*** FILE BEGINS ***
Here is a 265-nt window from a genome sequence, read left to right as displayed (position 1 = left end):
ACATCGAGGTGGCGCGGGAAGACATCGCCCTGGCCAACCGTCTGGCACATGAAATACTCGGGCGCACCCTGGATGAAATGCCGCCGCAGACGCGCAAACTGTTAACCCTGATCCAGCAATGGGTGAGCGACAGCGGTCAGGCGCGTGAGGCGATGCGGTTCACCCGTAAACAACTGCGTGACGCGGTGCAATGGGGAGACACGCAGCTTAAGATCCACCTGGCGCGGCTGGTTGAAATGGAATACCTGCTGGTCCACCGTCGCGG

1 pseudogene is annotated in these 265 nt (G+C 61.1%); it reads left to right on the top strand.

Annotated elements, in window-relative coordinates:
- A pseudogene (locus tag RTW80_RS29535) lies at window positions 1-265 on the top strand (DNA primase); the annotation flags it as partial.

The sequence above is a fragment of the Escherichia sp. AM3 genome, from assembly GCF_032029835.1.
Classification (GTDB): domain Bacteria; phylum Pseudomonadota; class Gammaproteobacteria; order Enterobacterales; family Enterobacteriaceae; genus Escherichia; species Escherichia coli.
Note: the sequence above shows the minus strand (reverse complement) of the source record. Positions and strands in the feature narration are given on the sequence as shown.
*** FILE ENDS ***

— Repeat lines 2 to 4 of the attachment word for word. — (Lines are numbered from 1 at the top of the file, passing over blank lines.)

ACATCGAGGTGGCGCGGGAAGACATCGCCCTGGCCAACCGTCTGGCACATGAAATACTCGGGCGCACCCTGGATGAAATGCCGCCGCAGACGCGCAAACTGTTAACCCTGATCCAGCAATGGGTGAGCGACAGCGGTCAGGCGCGTGAGGCGATGCGGTTCACCCGTAAACAACTGCGTGACGCGGTGCAATGGGGAGACACGCAGCTTAAGATCCACCTGGCGCGGCTGGTTGAAATGGAATACCTGCTGGTCCACCGTCGCGG

1 pseudogene is annotated in these 265 nt (G+C 61.1%); it reads left to right on the top strand.

Annotated elements, in window-relative coordinates: